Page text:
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Karnataka govt suspends horse-racing at BTC for alleged rigging (1985)

By: Our Correspondent   May 7 , 2018

The year 1985 proved to be one of the most controversial in the history of Bangalore Turf Club. Allegations of rigging of races resulted in the racehorse owners being banned from becoming Stewards. We are reproducing the story written by one of India`s top journalists Raj Chengappa in the year 1985 which highlights the inglorious past of BTC and the lead players in the whole episode which led to the eclipse of racehorse owners as Stewards in Bangalore. Read on...

Since August 16, the Bangalore Turf Club (BTC), the country`s biggest racing circuit, has been enveloped in a shroud of silence that is infinitely more deafening than the raucous reverberations heard on popular race days. What`s more, the shutdown has come right in the middle of the BTC`s bustling racing season, causing panic in the ranks of those responsible for the running of the races.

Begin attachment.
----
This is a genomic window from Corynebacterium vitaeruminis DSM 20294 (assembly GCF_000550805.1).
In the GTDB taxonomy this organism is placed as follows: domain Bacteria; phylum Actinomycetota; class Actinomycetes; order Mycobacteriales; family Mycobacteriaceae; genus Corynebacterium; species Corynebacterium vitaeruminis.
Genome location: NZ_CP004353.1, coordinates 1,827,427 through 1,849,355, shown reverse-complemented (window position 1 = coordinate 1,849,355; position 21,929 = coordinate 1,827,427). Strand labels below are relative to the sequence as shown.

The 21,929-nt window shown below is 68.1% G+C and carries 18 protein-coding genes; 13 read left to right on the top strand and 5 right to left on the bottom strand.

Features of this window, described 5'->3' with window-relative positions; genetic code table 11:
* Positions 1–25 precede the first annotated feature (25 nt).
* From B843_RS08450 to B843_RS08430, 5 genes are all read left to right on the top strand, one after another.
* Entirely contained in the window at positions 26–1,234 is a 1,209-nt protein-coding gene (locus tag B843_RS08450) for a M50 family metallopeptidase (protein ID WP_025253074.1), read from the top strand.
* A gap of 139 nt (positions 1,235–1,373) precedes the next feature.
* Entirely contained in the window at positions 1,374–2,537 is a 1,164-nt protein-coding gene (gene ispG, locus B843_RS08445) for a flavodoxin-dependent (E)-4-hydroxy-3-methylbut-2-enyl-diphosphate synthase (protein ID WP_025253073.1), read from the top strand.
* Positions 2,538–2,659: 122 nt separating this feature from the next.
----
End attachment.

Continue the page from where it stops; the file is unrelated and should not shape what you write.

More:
The panic is, however, somewhat self-imposed. In what is easily the most traumatic - and dramatic - setback in the club`s 23-year-old history, the state Government on August 16 suspended horse-racing at the BTC following investigations by the police into the alleged rigging of two races by none other than the club`s powerful stewards.

The investigation report indicated clearly that there was definite evidence of "rigging" by some of the stewards, but a lack of enough facts prevented the police from officially charging them.

The suspension order led almost inevitably, to a fierce fracas between BTC officials and the State Government, the outcome of which is likely to change character and face of horse-racing in the city.

The two government orders passed are controversial enough to ensure that eventuality. The first stipulates that "no race-horse owner should be a steward in the managing committee of the club" and the second holds that stewards will not be allowed to bet on the races either directly or indirectly.